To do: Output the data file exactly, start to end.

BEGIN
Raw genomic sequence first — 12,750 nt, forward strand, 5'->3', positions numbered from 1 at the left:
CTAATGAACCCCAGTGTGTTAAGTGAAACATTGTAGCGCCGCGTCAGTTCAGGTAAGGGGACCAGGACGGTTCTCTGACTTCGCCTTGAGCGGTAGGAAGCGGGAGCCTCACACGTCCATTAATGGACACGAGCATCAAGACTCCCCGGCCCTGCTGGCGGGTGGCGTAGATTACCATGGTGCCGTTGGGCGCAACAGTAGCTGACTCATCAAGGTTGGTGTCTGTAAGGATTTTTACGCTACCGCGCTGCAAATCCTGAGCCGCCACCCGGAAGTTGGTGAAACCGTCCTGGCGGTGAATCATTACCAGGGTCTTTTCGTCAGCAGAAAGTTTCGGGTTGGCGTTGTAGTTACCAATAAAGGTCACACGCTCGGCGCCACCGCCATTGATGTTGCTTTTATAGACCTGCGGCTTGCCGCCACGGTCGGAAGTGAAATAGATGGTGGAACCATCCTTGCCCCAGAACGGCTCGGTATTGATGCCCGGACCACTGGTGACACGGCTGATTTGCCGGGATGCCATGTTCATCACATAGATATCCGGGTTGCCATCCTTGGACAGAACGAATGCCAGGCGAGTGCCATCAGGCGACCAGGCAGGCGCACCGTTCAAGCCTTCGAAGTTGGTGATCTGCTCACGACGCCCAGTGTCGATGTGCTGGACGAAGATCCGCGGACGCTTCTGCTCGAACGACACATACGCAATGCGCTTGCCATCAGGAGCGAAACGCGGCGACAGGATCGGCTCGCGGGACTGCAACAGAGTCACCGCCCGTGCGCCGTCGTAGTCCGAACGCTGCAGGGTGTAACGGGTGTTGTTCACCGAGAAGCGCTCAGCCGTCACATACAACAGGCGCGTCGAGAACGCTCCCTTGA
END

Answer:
Raw genomic sequence first — 12,750 nt, forward strand, 5'->3', positions numbered from 1 at the left:
CTAATGAACCCCAGTGTGTTAAGTGAAACATTGTAGCGCCGCGTCAGTTCAGGTAAGGGGACCAGGACGGTTCTCTGACTTCGCCTTGAGCGGTAGGAAGCGGGAGCCTCACACGTCCATTAATGGACACGAGCATCAAGACTCCCCGGCCCTGCTGGCGGGTGGCGTAGATTACCATGGTGCCGTTGGGCGCAACAGTAGCTGACTCATCAAGGTTGGTGTCTGTAAGGATTTTTACGCTACCGCGCTGCAAATCCTGAGCCGCCACCCGGAAGTTGGTGAAACCGTCCTGGCGGTGAATCATTACCAGGGTCTTTTCGTCAGCAGAAAGTTTCGGGTTGGCGTTGTAGTTACCAATAAAGGTCACACGCTCGGCGCCACCGCCATTGATGTTGCTTTTATAGACCTGCGGCTTGCCGCCACGGTCGGAAGTGAAATAGATGGTGGAACCATCCTTGCCCCAGAACGGCTCGGTATTGATGCCCGGACCACTGGTGACACGGCTGATTTGCCGGGATGCCATGTTCATCACATAGATATCCGGGTTGCCATCCTTGGACAGAACGAATGCCAGGCGAGTGCCATCAGGCGACCAGGCAGGCGCACCGTTCAAGCCTTCGAAGTTGGTGATCTGCTCACGACGCCCAGTGTCGATGTGCTGGACGAAGATCCGCGGACGCTTCTGCTCGAACGACACATACGCAATGCGCTTGCCATCAGGAGCGAAACGCGGCGACAGGATCGGCTCGCGGGACTGCAACAGAGTCACCGCCCGTGCGCCGTCGTAGTCCGAACGCTGCAGGGTGTAACGGGTGTTGTTCACCGAGAAGCGCTCAGCCGTCACATACAACAGGCGCGTCGAGAACGCTCCCTTGA